Medieval castles in Sweden

Uster Castle

Uster Castle was built probably around 1200 by the House of Rapperswil. After the Appenzell wars Hans von Bonstetten concluded a pact with Zürich, and became a citizen of the city of Zürich respectively claimed the so-called Burgrecht in 1407. From that moment, the castle in time of war could be strengthened by a Zürich garrison. As an Austrian vassal, Zürich guaranteed a neutral status to the Bonstetten family, ...
Founded: c. 1200 | Location: Uster, Switzerland

Lagaholm Castle Ruins

Where the old road to Halmstad crosses Lagan lies Lagaholm’s castle ruin. Lagaholm castle was built in the 1200s and was demolished in the 1600s by order of the king, Karl XI. In the 1930s the ruins were dug out and restored. Now Sydkraft’s operating centre, salmon farm and power station lie on the area. Sydkraft’s exhibition and slide show give a historical flashback to the importance of Lagaholm during the Middle ...
Founded: 13th century | Location: Laholm, Sweden

Aose Castle Ruins

Ruins of Aose Castle are located close to the port of Åhus. This fortress, probably built in the 12th century and again in 1286, was protected by a high wall and a moat spanned by a drawbridge. It was destroyed in 1569 by Duke Karl, later to become King Karl IX of Sweden, and the ruins were gradually covered by drifting sand before being excavated in the late 1800s. It has always been widely assumed that the castle ...
Founded: 12th century | Location: Åhus, Sweden

Wik Castle

Wik Castle is one of the best preserved medieval castles in Sweden. The first owner was Israel And in the end of 13th century. The current magnificent castle with seven floors was built in the late 15th century. The massive walls and moats made the stronghold impregnable. During the Middle Ages, the castle was one of the sturdiest strongholds in the Mälaren Valley, and Gustav Wasa once besieged Wik Castle for over a ...
Founded: ca. 1450 | Location: Uppsala, Sweden

Näs Castle Ruins

In the 12th and 13th century, Näs (or Visingö) Castle on the southern end of Visingsö was the residence for the fragile Swedish monarchy. It was built probably by Sverker I of Sweden (died in 1156) or his son Charles VII of Sweden (Karl Sverkersson). Näs was thereby the oldest Royal castle in Sweden. It was a residence 5-6 kings before in 1318 Birger I (Birger Magnusson) pawned it to Danish. The castle ...
Founded: mid-1100s | Location: Visingsö, Sweden

Koberg Castle

The first known owner of Koberg was knight Erik Nipertz in the 15th century. Later it has been owned for example by royal Vasa and Leijonhufvud (Lewenhaupt) families. The oldest eastern part of the castle dates from the mid-1400s, the middle part from 1620s and the western part from the late 1700s. The other estate buildings were built in Neo-Romantic style in 1900-1904. Today Koberg castle is the residence of Princess D& ...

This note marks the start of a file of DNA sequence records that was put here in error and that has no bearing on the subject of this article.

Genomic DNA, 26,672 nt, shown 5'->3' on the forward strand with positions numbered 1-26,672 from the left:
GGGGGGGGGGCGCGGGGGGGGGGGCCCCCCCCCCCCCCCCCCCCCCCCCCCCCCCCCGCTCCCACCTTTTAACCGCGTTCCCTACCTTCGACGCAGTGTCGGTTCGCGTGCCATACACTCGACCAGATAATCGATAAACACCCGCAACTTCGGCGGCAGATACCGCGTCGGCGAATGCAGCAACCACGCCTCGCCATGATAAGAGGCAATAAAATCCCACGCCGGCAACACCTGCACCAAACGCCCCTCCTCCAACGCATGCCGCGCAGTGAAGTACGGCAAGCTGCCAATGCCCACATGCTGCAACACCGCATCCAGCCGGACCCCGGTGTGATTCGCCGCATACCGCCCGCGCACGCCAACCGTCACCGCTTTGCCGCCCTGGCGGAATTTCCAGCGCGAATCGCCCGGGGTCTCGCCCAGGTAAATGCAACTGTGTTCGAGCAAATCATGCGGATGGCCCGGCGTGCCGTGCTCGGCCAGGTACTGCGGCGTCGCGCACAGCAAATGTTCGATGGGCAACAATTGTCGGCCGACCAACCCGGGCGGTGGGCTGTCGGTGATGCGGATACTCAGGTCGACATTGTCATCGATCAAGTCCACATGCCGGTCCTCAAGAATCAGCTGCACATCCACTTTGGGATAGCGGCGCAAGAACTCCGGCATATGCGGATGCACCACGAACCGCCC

Founded: 15th century | Location: Trollhättan, Sweden

Tunaborgen

Tunaborgen is a ruined former bishop castle. In 1291 Archbishop Nils Alleson mentioned a fortification on the site. The fort was also a strategic point in the Gustav Vasa"s war against the Danes. The ruins were rediscovered around 1920. The castle consisted of a square tower, a citadel, built together with an almost square walls and it was surrounded by a circular moat. Today the ground floor remains.
Founded: 13th century | Location: Österskär, Sweden

Hammersta Castle Ruins

Hammersta castle was a 13x18m wide two-storey stone building built around the year 1300 by Eringilse Nilsson, who's father was married to a sister of Bridget of Sweden. Eringilse's son (with the same name), was married to a Danish woman, Brita Olofsdotter Tott, and when the situation between Sweden and Denmark became tense around 1450, Tott was sentenced to death for spying for the Danes. Luckily for Brita she was pardone ...
Founded: c. 1300 | Location: Nynäshamn, Sweden

Bergkvara Castle Ruins

Bergkvara Castle had originally five floors and four corner towers. It was probably built by Arvid Trolle around 1470-1480. It was owned by his family 150 years and played an important part as a political and economical power centre. Nils Dacke, the leader of the famous peasant revolt, besieged the castle in 1542 and then attacked and burned it to the ground. The castle was left to decay until in 1794 count Arvid Eric Pos ...
Founded: 1470-1480 | Location: Växjö, Sweden

Tosterup Castle

The tower of Tosterup Castle was built in the 1400s and the main building date from the 1500s. The present appearance is date mainly from the restoration made in 1760s, when the tower was merged to the main building. The castle has been owned by several famous noble families like Brahe, Thott and Krabbe. Today Tosterup is owned by family Ehrensvärd and in private use.
Founded: 15th century | Location: Tomelilla, Sweden

Penningby Castle

Penningby Castle is one of the most well-preserved castles from the early Vasa era. Penningby Manor is first mentioned in the 1330s. To the northeast is an overgrown ruin castle with a moat, which may be the remains of a predecessor to the castle. Its earliest owners included Lord Tord Bonde, burgrave of Raasepori and margrave of Viipuri castles. In late 15th century, a fortress was built by its owners, initiated by Lady ...
Founded: 15th century | Location: Norrtälje, Sweden

Örbyhus Castle